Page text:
Sadly I don’t know what the future for this complex is – and if it will make it and convert to digital (Dipson manages the complex for this NFP – – and Dipson has fully converted Amherst, Eastern Hills and Flix).
A nearly intact General Cinema site – and it did well when they had the right picture (prior to becoming a discount house last year it was splitting product with Quaker Crossing, which unfortunately led to this one often getting lesser Hollywood films they’d have to hold on to – and fortunately a good amount of art house stuff that would sometimes move over from the North Park). Two screens have digital 3D, four are digital, and two are presently 35MM with a digital conversion coming soon.
Dipson is trying to sell the theatre (I’m guessing they’ve made the decision they won’t be the ones to convert it to digital projection) http://thedailynewsonline.com/news/article_229dfbfa-563c-11e2-a485-0019bb2963f4.html
And it’s back!
It was a nice alternative for our art house movies to Montclair – now Palisades thanks to cheaper digital distribution is getting more and more art house films (including a few that didn’t come to Montclair). It had originally split bookings with the UA in Spring Valley, and both tanked when Loews opened. Both theaters were successful and became ghost towns when Palisades opened: now Regal is trying its hand at a 12-plex with an RPX screen at the revitalized mall (which will be a hybrid mall and outdoor life style center) – and it will probably work (the AMC at Palisades has seen better days but still serves its purpose).
I just read a post-script to an incident that occurred in 2001 in which an 11-year old was stabbed to death (by another 11 year old) in the lobby of the cinema. I’m guessing that didn’t help the theatre (although the brand loyalty to Showcase Cinemas has been cited as a reason why this Regal didn’t work).
Interesting the Teaneck Film Fest is interested: they used this theatre and a few other venues around town (we saw a screening at the fest a few years ago that played in a conference room at a law office – yet the audience was very engaged and the Q & A following the movie was great).
If they had deeper pockets (and/or found money for this kind of project) a real art house eliminating that “4th theatre' (and converting it into a gallery or reception space) might be something the community could support with filmmaker events and family programing. Despite parking being a little bit of a pain, the location is viable, it just requires an extensive remodeling job. Or, perhaps its on Alamo Drafthouse' radar – they have 3 projects under construction in the area now (Yonkers, NYC and Brooklyn) and they like to redo historic theatres.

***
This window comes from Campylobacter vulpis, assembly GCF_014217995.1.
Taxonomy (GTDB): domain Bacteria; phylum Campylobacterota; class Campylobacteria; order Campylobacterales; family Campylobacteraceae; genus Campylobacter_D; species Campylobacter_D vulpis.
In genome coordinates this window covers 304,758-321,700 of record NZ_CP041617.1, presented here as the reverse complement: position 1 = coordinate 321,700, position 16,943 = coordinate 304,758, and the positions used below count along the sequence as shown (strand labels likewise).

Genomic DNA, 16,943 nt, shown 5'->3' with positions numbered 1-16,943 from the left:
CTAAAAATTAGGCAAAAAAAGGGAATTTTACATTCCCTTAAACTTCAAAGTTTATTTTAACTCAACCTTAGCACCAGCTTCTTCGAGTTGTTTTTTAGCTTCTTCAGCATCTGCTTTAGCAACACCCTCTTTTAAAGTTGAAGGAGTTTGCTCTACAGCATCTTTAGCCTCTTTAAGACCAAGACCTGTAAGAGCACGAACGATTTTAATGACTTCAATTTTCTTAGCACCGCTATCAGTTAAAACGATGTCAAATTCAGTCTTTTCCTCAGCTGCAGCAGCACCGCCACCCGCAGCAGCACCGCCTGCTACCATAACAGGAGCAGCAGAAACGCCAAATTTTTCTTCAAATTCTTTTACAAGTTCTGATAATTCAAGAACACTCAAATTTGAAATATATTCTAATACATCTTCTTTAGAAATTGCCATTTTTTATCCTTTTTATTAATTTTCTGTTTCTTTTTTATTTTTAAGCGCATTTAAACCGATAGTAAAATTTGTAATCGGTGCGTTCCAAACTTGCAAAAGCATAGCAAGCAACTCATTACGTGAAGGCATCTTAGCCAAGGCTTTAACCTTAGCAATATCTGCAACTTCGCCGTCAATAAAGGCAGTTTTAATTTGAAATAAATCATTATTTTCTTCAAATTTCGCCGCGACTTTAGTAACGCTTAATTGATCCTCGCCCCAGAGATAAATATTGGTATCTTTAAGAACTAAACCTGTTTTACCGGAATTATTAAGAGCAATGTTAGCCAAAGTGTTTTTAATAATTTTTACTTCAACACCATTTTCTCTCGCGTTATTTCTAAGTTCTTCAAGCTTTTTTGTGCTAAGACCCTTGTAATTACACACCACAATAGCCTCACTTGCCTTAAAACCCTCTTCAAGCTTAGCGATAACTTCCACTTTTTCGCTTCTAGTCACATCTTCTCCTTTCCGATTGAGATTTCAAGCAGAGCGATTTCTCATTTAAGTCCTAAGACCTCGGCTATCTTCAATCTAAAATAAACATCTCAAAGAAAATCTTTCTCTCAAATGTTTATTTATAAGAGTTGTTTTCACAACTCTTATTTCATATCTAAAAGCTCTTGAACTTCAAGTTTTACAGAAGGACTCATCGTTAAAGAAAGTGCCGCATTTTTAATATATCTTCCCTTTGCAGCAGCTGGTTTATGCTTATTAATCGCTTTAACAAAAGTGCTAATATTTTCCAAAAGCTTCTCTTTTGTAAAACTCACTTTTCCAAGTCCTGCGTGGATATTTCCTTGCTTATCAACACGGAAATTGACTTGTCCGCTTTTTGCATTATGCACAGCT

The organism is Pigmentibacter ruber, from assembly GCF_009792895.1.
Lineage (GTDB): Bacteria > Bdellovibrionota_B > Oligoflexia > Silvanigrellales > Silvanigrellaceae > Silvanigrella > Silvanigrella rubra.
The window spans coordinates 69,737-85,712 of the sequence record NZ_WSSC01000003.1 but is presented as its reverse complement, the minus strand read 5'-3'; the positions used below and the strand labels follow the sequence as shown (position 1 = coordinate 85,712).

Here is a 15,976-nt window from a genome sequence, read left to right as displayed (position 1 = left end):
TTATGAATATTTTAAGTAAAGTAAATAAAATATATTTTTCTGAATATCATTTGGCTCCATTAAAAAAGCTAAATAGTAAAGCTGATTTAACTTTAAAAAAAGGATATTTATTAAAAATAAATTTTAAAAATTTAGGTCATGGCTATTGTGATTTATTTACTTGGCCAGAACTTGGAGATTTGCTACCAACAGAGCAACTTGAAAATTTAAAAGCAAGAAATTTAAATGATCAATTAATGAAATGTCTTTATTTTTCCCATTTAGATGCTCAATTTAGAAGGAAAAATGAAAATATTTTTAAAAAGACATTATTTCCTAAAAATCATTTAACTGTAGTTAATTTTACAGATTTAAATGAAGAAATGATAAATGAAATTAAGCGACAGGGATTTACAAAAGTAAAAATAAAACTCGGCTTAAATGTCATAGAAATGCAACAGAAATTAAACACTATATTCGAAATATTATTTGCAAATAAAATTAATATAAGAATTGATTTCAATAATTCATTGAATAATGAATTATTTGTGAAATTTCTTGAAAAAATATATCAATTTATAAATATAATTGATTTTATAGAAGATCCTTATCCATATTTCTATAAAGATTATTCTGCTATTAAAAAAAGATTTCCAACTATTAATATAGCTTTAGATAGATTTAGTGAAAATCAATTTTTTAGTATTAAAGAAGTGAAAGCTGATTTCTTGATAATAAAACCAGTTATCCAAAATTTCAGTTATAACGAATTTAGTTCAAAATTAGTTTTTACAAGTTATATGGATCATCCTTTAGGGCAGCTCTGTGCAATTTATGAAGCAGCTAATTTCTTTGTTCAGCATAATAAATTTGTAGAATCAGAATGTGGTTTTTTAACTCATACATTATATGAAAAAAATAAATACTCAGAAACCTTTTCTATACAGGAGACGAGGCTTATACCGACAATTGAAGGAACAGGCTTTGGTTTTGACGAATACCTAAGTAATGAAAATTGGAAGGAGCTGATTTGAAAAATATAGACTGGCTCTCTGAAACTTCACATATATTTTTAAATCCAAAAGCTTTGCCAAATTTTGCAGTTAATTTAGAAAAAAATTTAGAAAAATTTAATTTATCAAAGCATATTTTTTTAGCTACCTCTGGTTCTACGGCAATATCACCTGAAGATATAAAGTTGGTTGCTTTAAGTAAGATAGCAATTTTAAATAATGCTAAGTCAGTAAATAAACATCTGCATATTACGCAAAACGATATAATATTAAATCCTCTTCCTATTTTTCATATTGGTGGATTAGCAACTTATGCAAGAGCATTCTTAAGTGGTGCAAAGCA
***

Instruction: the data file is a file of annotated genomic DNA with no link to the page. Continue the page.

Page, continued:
Cinemark is generally okay – apart from their new builds which don’t contain proper masking for scope features, at least I was told this by a manager at their Stroud Mall location (I hope he was wrong, his logic is “because most movies aren’t made for scope these days – this new location doesn’t contain masking for scope movies”). Um-kay: there’s someone who has no idea what he’s talking about, it’s not like the academy ratio.
They aren’t buying the whole company, there will still be at about 10 Rave Cinemas sites that Cinemark isn’t picking up (not sure which).
Mayo is an pioneer in the arena of digital exhibition and I like Digiplex’s commitment to alternative content and independent film. More screens more ways to leverage this material could make it work in a low risk way. Clearview (mostly do to a lack of digital screens) really didn’t leverage the IFC connection enough. I don’t think you can show an indie film 6 times a day for a week – but a new indie, foreign film or doc at 8PM every wednesday – that could work if you cultivate an audience for it.
Digiplex has the chance to do that (they run the DigiNext project) and perhaps expand that mission out by market and even multiplex. From what I’ve read is they seem to get it and expanding screen count (although I hope they make some major changes at Clearview – apart from the popcorn, Clearivew has good popcorn) – a real commitment to interesting alternative programing could be great and Mayo and team get this concept for sure. Worth noting is Clearview serves some diverse markets – and it would be great to see more diversity reflected in the form of weekly screenings of non-Hollywood content tailored to a specific audience at a specific plex, the possibilities are endless especially for smaller high quality indies with very limited distribution.
I don’t know if DigPlex improves theaters apart from digital projection – Clearview is such a mixed bag of good and awful locations. Maybe they could partner up with Bow Tie, who I also think has a likely candidate to take over Clearview and split up the chain accordingly. Alternative content probably would be a benefit for the Ziegfeld which is a premiere house managed by one the worst theatre chains. I do like Bud Mayo’s ideas including his proactive approach to indie films (I’m not sure what the audiences are like for them, but they’re doing it in a low risk way).